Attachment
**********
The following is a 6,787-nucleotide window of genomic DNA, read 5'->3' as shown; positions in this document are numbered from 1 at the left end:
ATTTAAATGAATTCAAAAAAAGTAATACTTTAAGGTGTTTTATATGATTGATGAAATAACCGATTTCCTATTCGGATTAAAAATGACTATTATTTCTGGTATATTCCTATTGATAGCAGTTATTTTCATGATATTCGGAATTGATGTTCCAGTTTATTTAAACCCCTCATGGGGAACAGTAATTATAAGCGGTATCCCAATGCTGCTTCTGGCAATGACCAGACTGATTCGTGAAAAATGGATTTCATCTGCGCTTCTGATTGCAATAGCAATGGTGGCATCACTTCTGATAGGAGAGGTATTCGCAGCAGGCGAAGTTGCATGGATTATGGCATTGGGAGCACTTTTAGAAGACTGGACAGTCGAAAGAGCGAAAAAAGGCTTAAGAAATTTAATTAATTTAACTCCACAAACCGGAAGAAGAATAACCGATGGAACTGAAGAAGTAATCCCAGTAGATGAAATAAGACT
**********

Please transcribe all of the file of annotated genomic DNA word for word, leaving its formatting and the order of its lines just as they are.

The following is a 6,787-nucleotide window of genomic DNA, read 5'->3' as shown; positions in this document are numbered from 1 at the left end:
ATTTAAATGAATTCAAAAAAAGTAATACTTTAAGGTGTTTTATATGATTGATGAAATAACCGATTTCCTATTCGGATTAAAAATGACTATTATTTCTGGTATATTCCTATTGATAGCAGTTATTTTCATGATATTCGGAATTGATGTTCCAGTTTATTTAAACCCCTCATGGGGAACAGTAATTATAAGCGGTATCCCAATGCTGCTTCTGGCAATGACCAGACTGATTCGTGAAAAATGGATTTCATCTGCGCTTCTGATTGCAATAGCAATGGTGGCATCACTTCTGATAGGAGAGGTATTCGCAGCAGGCGAAGTTGCATGGATTATGGCATTGGGAGCACTTTTAGAAGACTGGACAGTCGAAAGAGCGAAAAAAGGCTTAAGAAATTTAATTAATTTAACTCCACAAACCGGAAGAAGAATAACCGATGGAACTGAAGAAGTAATCCCAGTAGATGAAATAAGACT